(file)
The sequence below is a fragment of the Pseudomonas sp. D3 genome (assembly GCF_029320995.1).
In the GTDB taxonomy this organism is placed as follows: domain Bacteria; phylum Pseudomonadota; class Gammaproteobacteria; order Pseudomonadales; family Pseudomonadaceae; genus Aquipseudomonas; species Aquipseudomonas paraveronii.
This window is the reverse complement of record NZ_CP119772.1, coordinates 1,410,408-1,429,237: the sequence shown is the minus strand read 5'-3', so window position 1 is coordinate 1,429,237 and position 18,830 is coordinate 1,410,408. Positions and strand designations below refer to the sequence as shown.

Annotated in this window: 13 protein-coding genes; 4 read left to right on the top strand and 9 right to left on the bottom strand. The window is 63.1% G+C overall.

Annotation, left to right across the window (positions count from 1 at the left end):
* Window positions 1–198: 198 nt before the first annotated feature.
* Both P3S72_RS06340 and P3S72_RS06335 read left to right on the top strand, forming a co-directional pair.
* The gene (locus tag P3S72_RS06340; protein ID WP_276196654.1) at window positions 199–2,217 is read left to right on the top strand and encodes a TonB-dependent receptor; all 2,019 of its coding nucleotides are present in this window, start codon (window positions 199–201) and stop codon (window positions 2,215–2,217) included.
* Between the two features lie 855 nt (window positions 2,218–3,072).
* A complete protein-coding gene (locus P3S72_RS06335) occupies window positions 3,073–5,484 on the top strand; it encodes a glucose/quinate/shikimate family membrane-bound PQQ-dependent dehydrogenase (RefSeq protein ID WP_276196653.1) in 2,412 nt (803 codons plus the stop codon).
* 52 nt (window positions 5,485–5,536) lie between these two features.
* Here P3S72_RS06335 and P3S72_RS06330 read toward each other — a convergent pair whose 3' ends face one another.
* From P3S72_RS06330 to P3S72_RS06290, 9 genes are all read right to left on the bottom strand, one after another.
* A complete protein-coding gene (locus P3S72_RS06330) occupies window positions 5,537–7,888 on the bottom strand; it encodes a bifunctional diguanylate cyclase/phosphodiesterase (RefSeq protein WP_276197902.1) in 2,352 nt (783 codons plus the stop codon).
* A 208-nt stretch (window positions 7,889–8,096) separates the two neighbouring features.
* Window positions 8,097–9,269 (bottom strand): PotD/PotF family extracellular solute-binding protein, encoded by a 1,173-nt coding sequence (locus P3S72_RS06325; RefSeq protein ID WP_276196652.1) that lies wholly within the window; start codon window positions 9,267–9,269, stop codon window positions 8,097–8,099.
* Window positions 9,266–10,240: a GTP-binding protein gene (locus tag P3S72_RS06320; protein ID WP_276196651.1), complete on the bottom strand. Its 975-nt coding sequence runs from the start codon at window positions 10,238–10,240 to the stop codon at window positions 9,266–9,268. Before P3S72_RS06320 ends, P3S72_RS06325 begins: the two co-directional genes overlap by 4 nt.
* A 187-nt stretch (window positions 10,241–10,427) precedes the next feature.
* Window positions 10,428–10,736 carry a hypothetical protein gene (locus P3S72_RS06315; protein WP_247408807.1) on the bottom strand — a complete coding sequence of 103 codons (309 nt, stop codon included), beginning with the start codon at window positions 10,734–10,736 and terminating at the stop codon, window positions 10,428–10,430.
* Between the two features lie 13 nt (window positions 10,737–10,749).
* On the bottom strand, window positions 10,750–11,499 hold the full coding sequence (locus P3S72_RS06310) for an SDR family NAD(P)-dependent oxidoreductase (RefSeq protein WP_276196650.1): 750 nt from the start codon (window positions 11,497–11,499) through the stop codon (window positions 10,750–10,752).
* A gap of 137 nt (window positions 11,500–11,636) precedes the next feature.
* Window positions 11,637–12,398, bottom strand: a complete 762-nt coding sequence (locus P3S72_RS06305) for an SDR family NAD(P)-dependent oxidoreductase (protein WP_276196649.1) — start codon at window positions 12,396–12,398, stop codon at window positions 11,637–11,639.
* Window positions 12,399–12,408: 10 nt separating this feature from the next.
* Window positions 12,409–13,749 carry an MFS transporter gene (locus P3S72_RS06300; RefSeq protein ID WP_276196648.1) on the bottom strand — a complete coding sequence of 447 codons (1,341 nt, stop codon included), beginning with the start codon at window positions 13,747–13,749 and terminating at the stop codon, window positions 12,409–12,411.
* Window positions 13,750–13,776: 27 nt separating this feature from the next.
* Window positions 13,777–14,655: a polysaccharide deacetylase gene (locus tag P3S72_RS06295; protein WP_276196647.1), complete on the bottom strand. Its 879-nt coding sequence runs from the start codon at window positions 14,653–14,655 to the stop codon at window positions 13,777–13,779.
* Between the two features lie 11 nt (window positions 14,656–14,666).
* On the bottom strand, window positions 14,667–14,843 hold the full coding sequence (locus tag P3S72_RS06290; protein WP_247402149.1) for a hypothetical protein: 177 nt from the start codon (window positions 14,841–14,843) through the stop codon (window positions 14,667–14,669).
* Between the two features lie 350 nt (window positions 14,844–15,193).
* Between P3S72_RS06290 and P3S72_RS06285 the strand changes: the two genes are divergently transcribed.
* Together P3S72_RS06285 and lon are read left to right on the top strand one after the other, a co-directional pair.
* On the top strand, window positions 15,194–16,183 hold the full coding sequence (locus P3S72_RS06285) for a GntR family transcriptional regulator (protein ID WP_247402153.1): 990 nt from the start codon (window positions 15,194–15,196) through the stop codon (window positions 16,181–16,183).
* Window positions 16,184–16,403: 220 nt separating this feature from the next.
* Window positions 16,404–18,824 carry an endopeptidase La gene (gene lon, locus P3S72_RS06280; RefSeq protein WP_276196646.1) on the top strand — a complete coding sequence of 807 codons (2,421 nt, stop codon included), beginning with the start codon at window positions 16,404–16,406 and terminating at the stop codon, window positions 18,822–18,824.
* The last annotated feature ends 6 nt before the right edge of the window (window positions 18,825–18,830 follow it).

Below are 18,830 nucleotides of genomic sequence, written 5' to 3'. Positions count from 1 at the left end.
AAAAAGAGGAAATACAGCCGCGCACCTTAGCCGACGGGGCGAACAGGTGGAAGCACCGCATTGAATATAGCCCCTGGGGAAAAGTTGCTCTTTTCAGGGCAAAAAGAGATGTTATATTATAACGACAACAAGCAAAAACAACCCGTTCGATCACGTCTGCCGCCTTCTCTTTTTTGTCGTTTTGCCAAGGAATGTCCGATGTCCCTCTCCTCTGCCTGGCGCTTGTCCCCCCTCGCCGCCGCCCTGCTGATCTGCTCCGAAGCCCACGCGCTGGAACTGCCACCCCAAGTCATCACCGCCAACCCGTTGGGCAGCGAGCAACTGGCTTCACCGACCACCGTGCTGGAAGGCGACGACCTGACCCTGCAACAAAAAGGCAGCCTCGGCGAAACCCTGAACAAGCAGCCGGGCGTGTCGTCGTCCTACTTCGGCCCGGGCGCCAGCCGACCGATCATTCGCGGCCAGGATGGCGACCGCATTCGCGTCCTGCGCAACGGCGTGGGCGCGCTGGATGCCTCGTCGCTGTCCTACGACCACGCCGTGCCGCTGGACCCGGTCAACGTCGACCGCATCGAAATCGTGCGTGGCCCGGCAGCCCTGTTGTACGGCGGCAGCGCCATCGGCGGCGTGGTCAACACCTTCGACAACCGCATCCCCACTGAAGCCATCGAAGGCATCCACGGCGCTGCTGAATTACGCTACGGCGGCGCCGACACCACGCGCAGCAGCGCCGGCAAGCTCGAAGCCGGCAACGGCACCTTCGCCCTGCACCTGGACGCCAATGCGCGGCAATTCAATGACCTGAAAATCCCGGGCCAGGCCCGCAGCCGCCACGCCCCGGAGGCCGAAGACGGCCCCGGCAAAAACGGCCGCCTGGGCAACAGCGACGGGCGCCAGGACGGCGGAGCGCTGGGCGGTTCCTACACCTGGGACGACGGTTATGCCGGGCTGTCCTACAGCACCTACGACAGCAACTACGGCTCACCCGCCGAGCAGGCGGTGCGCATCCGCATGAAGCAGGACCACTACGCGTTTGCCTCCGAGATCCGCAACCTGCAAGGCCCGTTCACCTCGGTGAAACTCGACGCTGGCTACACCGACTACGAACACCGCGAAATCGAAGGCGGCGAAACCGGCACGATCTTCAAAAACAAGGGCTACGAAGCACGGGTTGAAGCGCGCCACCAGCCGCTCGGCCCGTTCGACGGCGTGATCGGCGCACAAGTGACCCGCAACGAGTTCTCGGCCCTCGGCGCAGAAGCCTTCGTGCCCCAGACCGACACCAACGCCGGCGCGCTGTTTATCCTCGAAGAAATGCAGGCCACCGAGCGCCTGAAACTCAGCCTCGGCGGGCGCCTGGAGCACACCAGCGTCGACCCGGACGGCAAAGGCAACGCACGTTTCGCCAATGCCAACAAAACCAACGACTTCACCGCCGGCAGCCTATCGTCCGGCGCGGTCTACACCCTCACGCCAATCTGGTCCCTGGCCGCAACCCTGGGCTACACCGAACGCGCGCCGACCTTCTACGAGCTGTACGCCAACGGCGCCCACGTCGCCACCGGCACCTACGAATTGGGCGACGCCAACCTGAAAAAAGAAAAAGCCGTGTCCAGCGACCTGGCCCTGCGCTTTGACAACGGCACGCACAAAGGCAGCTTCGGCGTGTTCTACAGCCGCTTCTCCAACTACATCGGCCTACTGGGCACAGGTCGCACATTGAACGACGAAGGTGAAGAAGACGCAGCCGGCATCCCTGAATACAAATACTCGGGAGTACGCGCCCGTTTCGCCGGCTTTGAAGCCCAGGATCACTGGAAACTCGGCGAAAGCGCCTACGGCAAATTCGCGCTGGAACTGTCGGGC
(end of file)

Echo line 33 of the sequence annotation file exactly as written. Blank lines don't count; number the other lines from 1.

* On the top strand, window positions 15,194–16,183 hold the full coding sequence (locus P3S72_RS06285) for a GntR family transcriptional regulator (protein ID WP_247402153.1): 990 nt from the start codon (window positions 15,194–15,196) through the stop codon (window positions 16,181–16,183).